Autumn Budget 2017: Key Points for Recruiters
Today’s budget was one of the most critical in recent times. Ongoing Brexit uncertainty and shock news that the UK’s finances unexpectedly worsened in October 2017 left The Chancellor, Philip Hammond, with little room for maneuver.
Spring’s budget was a mix bag for recruiters. Reform to IR35 in the Public Sector and increased taxation hit flexible workers. However, a new strategy to make the UK a world leader in 5G technology, business rates relief revaluation and investment into science, technology, engineering and maths stimulated business confidence.
With “fiscal responsibility” being the repeated message, here’s our summary on what recruiters need to know about the Autumn Budget 2017.
Despite the Office for Budget Responsibility (OBR) forecast revising their productivity forecast downwards, recruiters should be encouraged by the OBRs forecast that an extra 600,000 people will be in work by 2022.
“A hub of enterprise and creation”
A new high-tech business is founded in the UK every hour. The Government is reinforcing their intent to reduce the time be every half hour by investing £500m 5G mobile networks, fibre broadband and artificial intelligence.
Embracing the advancements in electric cars and driverless technology, the Government is investing £540m to support the growth of electric cars, including more charging points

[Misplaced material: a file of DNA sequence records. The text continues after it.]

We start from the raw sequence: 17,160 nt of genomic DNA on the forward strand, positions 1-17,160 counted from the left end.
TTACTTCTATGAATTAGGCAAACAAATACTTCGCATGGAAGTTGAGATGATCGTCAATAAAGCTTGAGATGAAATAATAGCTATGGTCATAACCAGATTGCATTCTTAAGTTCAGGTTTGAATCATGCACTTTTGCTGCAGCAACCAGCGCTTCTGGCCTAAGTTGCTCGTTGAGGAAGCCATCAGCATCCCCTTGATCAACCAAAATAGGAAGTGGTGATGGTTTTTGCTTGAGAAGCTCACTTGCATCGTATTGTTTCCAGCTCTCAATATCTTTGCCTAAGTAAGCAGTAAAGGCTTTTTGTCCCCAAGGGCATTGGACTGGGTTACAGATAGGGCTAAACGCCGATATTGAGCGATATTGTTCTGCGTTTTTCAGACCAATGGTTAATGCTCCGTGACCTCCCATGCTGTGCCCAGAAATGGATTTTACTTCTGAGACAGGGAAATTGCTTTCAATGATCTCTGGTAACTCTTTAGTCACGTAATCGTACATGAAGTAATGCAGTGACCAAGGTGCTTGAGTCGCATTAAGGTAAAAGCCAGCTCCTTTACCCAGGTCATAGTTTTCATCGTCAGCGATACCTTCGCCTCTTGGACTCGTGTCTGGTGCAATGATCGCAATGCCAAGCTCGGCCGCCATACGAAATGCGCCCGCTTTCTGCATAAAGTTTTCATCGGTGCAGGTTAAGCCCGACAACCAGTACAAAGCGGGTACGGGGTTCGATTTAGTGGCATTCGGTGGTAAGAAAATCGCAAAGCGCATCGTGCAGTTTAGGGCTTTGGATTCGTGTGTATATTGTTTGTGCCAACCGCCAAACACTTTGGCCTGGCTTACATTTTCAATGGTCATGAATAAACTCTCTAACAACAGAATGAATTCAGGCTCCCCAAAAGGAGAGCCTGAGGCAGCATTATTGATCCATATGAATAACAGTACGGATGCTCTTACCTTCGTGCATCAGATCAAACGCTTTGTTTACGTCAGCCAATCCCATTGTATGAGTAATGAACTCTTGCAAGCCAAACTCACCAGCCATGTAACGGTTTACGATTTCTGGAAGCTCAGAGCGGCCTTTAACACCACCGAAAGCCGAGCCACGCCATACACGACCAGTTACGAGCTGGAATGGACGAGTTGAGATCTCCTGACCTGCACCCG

Looking for fast-growing companies in these sectors? Take a look at these:
“The UK Firing on all cylinders”
Stimulating growth outside of London is a core priority. The £1.7bn Transforming Cities fund aims to improve connectivity, reduce congestion and bring in new technology to create high-quality jobs and spread wealth around the country. Recruiters operating in the six areas, including the ‘Northern Powerhouse’ and ‘Midlands Engine’, will help businesses in the region to scale-up, acting as the key conduit to talent.
Spring’s budget had little by way of positivity for flexible workers. Some of the actions the government took in the April 2017 budget to tackle non-compliant working practices and taxation in the flexible labour market financially impacted contractors.
IR35 in the Public Sector
What happened in Spring?
From 6 April 2017 all public sector bodies were made responsible for determining the IR35 status of any limited company contractors providing service to them. aPSCo have commented on ongoing concerns about the implementation, noting “Genuinely self-employed contractors can continue to work in the public sector and be taxed appropriately if the end hirer and their agency are managing compliance appropriately.”
What Now (Autumn Budget)?
Self Employment Taxation
What happened in Spring?
- For unincorporated businesses (sole traders) the rate of Class 4 NIC will increase from 9% to 10% in April 2018 and to 11% from April 2019.
- For contractors working through a limited company the dividend allowance will be reduced from £5,000 per shareholder to £2,000 per shareholder from April 2018.
Balancing the delicate situation of fiscal responsibility and politics, the government did not anger (more) the flexible workforce. No change.